Magazine article The Spectator

Meet the Minister for Selling the Unsellable

Magazine article The Spectator

Meet the Minister for Selling the Unsellable

Article excerpt

Those whom the gods wish to destroy they first tip for stardom.

Throughout his twenties, Jim Murphy suffered this affliction.

Before Tony Blair led the Labour party he was starting a Blairite revolution in the National Union of Students. His slogan, 'realism, not revolution', made a cover story in the Sunday Times magazine. No list of young talent in the mid-1990s was complete without him. Yet only now, 11 years after his election to parliament, has he reappeared on the national radar.

The 40-year-old minister I meet in the vast Foreign Office room is a lot quieter and more bashful than the student firebrand I once saw shouting down far-left activists in Glasgow. As I walk in he jumps out of his seat and makes me a cup of tea, chatting non-stop. He asks about Alex Salmond -- why does he get good press? Do I think the Tories still lack hunger?

It feels almost antisocial producing my notebook. But if I were him, I'd want to talk about anything but his job: pushing the Lisbon Treaty through parliament.

As Europe Minister, I ask, doesn't he have the worst job in government? He must drive through a treaty which the public do not want, and do not believe is any different to the old constitution on which they were promised a referendum. 'My job, ' he says, slowly, 'is to repeatedly try to explain and discuss how it is different in substance and consequence from the old constitution.' A tough task, I say, given the long list of European leaders saying the two documents are substantially the same.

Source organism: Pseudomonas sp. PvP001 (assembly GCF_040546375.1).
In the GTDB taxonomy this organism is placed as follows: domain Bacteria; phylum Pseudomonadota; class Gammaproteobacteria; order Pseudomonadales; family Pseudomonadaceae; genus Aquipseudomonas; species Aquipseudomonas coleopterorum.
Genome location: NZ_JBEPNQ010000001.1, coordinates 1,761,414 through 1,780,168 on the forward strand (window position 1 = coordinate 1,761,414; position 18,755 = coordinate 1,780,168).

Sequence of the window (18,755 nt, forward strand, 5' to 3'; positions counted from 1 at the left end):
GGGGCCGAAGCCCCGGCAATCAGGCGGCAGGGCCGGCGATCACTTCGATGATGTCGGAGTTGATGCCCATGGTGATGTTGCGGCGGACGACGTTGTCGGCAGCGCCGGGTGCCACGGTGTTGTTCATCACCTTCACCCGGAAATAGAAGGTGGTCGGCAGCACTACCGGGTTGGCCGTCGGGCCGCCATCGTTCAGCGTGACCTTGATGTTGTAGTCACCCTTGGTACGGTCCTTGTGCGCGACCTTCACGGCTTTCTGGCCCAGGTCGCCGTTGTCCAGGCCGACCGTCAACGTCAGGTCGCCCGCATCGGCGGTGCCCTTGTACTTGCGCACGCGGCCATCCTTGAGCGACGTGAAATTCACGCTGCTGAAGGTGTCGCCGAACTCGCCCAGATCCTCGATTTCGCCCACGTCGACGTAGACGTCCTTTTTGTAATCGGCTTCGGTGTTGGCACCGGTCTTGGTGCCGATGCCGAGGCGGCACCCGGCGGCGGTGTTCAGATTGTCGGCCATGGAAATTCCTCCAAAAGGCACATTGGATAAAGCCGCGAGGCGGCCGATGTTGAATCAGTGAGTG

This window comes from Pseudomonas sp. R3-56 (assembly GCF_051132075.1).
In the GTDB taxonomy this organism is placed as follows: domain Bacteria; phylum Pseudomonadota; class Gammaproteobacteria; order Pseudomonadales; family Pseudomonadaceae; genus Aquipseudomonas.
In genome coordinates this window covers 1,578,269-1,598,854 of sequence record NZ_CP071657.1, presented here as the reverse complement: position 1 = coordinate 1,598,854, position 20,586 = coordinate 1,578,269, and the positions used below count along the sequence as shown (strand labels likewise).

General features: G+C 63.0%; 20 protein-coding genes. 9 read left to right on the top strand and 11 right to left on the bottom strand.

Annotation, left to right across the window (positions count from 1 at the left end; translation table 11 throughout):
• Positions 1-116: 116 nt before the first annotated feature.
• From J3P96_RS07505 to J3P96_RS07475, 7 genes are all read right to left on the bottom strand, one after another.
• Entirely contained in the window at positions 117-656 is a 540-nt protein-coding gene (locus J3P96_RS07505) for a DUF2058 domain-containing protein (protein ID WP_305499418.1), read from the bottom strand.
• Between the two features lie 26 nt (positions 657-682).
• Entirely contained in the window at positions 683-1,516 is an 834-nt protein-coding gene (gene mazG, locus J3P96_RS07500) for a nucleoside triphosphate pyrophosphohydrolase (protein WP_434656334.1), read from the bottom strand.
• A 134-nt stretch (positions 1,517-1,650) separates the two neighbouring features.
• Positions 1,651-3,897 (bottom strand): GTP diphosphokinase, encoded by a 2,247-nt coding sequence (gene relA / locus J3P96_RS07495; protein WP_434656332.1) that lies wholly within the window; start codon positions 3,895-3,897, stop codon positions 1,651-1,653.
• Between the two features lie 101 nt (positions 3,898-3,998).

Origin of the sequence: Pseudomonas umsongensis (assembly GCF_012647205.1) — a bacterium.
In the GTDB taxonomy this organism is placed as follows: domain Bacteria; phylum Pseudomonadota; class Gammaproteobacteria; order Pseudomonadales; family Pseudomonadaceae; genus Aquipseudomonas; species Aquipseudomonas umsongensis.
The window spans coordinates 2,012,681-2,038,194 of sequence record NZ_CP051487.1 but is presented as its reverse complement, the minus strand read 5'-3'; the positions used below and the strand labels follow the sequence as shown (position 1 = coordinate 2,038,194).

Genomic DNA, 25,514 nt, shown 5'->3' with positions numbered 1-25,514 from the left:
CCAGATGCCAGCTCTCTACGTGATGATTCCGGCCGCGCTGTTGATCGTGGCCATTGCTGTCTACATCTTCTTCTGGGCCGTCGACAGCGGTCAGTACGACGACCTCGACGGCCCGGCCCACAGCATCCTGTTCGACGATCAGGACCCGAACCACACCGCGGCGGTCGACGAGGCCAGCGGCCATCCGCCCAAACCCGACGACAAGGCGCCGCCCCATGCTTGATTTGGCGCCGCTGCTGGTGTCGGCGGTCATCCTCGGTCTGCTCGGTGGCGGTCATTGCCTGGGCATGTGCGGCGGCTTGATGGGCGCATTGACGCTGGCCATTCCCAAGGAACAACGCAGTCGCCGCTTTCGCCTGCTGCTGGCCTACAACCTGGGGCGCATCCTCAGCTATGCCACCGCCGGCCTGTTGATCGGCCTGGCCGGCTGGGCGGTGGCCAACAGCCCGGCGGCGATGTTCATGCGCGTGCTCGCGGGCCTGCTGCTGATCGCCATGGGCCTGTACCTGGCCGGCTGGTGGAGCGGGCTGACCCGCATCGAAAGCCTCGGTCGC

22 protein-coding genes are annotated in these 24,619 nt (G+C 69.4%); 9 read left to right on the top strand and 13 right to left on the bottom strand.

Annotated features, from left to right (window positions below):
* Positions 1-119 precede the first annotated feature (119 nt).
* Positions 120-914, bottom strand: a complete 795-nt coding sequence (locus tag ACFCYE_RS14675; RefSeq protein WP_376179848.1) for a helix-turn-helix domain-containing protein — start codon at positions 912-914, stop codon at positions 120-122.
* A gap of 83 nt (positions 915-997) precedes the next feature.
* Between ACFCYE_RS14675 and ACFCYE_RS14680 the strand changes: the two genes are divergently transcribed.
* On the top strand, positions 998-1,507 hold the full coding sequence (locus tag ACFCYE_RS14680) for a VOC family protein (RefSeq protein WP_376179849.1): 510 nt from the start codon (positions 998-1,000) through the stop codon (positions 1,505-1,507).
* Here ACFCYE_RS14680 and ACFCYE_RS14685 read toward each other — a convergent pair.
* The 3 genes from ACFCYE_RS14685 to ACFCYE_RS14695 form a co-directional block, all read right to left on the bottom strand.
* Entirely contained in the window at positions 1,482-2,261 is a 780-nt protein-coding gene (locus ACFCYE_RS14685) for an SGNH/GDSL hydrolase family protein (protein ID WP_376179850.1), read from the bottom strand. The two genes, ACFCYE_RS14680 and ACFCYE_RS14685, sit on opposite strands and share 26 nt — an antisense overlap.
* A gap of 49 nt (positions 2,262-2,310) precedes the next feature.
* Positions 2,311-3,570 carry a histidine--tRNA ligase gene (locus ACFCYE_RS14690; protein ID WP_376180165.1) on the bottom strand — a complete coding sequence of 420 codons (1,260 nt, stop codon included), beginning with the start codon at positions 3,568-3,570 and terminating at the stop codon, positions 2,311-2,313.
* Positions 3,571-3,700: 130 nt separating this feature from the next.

'The building blocks of your argument aren't very strong in that the rest of Europe hasn't said it's the same, ' he says. I quote Bertie Ahern and Angela Merkel, but he stops me. 'There are quotes from every leader in Europe saying the Treaty is different to the constitution. There just are. Sure, we can trade quotes at each other -- the Prime Minister of Luxembourg says this, someone in Slovenia says that.' But what about the House of Commons European scrutiny committee -- surely what it says must be taken seriously? 'Of course, but it said the Treaty is substantially the same for those countries who have not secured the optouts which Britain has. We have a unique deal.' He is technically correct, but the committee went on to say it was 'not convinced' that the UK version of the Treaty wasn't 'substantially the same'.

Mr Murphy knows the arguments against this Treaty, and knows how to fight them: drag your opponent down into minutiae. I could swear I detected a smile when he used phrases like 'third pillar' and 'Schengen aspects of justice' as if he was daring me to put them into this piece and see how many readers I would lose.

But surely, I ask, he accepts widespread hostility to the Treaty. For example, he recently explained his case on a video posted on a Labour party website. 'Ask a question, ' it says -- and underneath are comments from the public with questions like 'Is this legal?' and 'How can you look at yourself in the mirror?' alongside phrases such as 'mealy-mouth spin', 'running scared', 'total breach of faith', 'blatant lies' and worse.

He gives a resigned sigh. 'The first email I received in this job said: "Congratulations on your appointment. I've watched the careers of all of your predecessors and I am certain you will die a lonely death and be buried in a traitor's grave."' Was it from Frank Field? …

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